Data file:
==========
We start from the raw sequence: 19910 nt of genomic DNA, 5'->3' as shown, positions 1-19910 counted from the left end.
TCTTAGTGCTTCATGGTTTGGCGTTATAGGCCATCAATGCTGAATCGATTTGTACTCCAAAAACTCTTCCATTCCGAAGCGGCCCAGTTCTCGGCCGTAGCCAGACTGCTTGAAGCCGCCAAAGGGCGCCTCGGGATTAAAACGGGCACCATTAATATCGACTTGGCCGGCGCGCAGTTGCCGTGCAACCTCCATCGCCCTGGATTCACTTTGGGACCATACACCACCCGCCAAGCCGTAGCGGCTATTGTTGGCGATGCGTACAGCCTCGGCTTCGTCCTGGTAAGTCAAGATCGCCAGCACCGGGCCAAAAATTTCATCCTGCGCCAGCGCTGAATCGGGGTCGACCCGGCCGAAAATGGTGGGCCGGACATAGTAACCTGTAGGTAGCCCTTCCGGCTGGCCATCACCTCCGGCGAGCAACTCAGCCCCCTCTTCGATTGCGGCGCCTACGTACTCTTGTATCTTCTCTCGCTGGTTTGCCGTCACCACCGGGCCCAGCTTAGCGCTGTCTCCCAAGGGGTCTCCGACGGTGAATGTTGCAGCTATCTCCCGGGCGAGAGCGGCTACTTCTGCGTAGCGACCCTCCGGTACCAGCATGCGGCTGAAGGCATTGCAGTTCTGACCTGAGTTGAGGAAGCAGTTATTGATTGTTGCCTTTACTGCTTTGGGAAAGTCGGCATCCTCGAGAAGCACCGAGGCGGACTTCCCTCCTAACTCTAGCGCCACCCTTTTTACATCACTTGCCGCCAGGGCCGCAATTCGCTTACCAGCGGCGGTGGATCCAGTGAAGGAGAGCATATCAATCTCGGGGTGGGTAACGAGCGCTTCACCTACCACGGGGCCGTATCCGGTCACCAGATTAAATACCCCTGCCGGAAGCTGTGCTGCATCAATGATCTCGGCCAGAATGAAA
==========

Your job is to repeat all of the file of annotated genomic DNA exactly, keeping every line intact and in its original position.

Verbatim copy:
We start from the raw sequence: 19910 nt of genomic DNA, 5'->3' as shown, positions 1-19910 counted from the left end.
TCTTAGTGCTTCATGGTTTGGCGTTATAGGCCATCAATGCTGAATCGATTTGTACTCCAAAAACTCTTCCATTCCGAAGCGGCCCAGTTCTCGGCCGTAGCCAGACTGCTTGAAGCCGCCAAAGGGCGCCTCGGGATTAAAACGGGCACCATTAATATCGACTTGGCCGGCGCGCAGTTGCCGTGCAACCTCCATCGCCCTGGATTCACTTTGGGACCATACACCACCCGCCAAGCCGTAGCGGCTATTGTTGGCGATGCGTACAGCCTCGGCTTCGTCCTGGTAAGTCAAGATCGCCAGCACCGGGCCAAAAATTTCATCCTGCGCCAGCGCTGAATCGGGGTCGACCCGGCCGAAAATGGTGGGCCGGACATAGTAACCTGTAGGTAGCCCTTCCGGCTGGCCATCACCTCCGGCGAGCAACTCAGCCCCCTCTTCGATTGCGGCGCCTACGTACTCTTGTATCTTCTCTCGCTGGTTTGCCGTCACCACCGGGCCCAGCTTAGCGCTGTCTCCCAAGGGGTCTCCGACGGTGAATGTTGCAGCTATCTCCCGGGCGAGAGCGGCTACTTCTGCGTAGCGACCCTCCGGTACCAGCATGCGGCTGAAGGCATTGCAGTTCTGACCTGAGTTGAGGAAGCAGTTATTGATTGTTGCCTTTACTGCTTTGGGAAAGTCGGCATCCTCGAGAAGCACCGAGGCGGACTTCCCTCCTAACTCTAGCGCCACCCTTTTTACATCACTTGCCGCCAGGGCCGCAATTCGCTTACCAGCGGCGGTGGATCCAGTGAAGGAGAGCATATCAATCTCGGGGTGGGTAACGAGCGCTTCACCTACCACGGGGCCGTATCCGGTCACCAGATTAAATACCCCTGCCGGAAGCTGTGCTGCATCAATGATCTCGGCCAGAATGAAA